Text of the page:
With L-G resigning, will Kejriwal's 'Jung' for Delhi finally end?

Apparently not, even with the lieutenant-governor calling it a day.

 |  6-minute read |   22-12-2016
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It may be the googly of the day, and it has come from completely unsuspecting quarters. Taking everyone by surprise, Delhi lieutenant-governor Najeeb Jung, a man who became more powerful than the chief minister, Arvind Kejriwal, at least technically and legally, has submitted his resignation to the government of India.

Former L-G Jung has not exactly cited any specific reason for the unexpected move. However, Jung's office communicated to the media that the 65-year-old former IAS officer, has indeed put down his papers. Jung had taken charge as L-G Delhi on July 9, 2013, and had a tenure till 2018.

A press statement released by Raj Niwas, Delhi L-G's official residence, said: "Lt Governor Shri Najeeb Jung has submitted his resignation to the Government of India. He thanks the Hon'ble Prime Minister for all the help and cooperation he received during his tenure as the Lt. Governor of Delhi. Shri Jung also thanks the people of Delhi for all their support and affection, especially during the one year's President Rule in Delhi, when he got unstinted support from them and which in turn helped run the administration in Delhi smoothly and effortlessly. He also thanks the Hon'ble Chief Minister of Delhi for his association in the last two years."

najeeb-jung-resigns-_122216050119.jpg Najeeb Jung has resigned as lieutenant-governor of Delhi. [Photo: Agencies] 

It is interesting, and not merely protocol, that Jung has thanked both Prime Minister Narendra Modi, almost literally his political patron from May 2014 onwards, and the Delhi chief minister and Aam Aadmi Party leader, Arvind Kejriwal, his bete noire.

The tussle for Delhi between the Centre and the state government has been one of the most acrimonious chapters in the history of the Indian capital cum Union territory, with the bitter and protracted battle taking an unexpected turn when the Delhi high court announced in August the the L-G has superior technical powers than the democratically elected chief minister.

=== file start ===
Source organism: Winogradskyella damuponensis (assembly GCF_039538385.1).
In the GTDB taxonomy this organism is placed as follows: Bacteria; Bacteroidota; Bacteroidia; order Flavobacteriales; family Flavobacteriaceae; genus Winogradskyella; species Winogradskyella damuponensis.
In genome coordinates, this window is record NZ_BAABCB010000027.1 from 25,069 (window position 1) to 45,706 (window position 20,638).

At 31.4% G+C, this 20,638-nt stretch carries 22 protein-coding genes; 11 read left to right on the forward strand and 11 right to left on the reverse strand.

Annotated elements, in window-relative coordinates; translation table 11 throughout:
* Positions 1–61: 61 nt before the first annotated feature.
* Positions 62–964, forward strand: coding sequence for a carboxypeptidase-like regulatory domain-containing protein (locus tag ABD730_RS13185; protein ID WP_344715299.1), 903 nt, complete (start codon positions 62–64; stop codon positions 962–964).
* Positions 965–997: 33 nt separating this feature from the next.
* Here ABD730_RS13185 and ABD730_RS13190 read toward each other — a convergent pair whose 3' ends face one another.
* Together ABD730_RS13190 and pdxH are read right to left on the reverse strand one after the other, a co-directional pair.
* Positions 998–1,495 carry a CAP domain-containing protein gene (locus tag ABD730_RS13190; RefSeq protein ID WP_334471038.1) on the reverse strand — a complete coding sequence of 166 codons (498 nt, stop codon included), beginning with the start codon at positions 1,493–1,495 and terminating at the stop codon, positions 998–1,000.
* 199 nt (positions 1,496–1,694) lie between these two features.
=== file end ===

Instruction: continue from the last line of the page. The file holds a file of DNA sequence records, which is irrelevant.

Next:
Jung had been "interfering", according to AAP members and supporters, in almost every decision that the ruling party in Delhi has been making, resulting in a gridlock that had turned into a complete policy paralysis within the national capital territory. This is in stark contrast with the one-year period of President's rule imposed after Arvind Kejriwal resigned as Delhi CM in December 2013, when Jung presided over Delhi and got enormous support from its people.

However, things quickly changed after Kejriwal-led AAP returned with an unimaginable 67/70 seats in Delhi Assembly elections, a mandate so big that it re-established the democratic hold that Kejriwal had over the people of Delhi. It is only then that Jung, in his capacity as Delhi L-G, started questioning and stalling, and even outright rejecting, proposals and initiatives put forward by the Kejriwal government.

Repeatedly, the AAP members, including a highly vocal and no-holds-barred Arvind Kejriwal, accused Jung of "working against the interests of the Delhi government at the behest of the Centre". Important and populist projects initiatied by the AAP government, such as mohalla clinics, have faced bureaucratic hurdles from the office of L-G Jung.

Commentators on this platform have observed that Najeeb Jung might have been becoming "too big for his boots". It was asked in July this year whether "Najeeb Jung [has] overgrown his post of lieutenant-governor (L-G) of Delhi? It seems so on the basis of his letter to Arvind Kejriwal government of the national capital territory (NCT).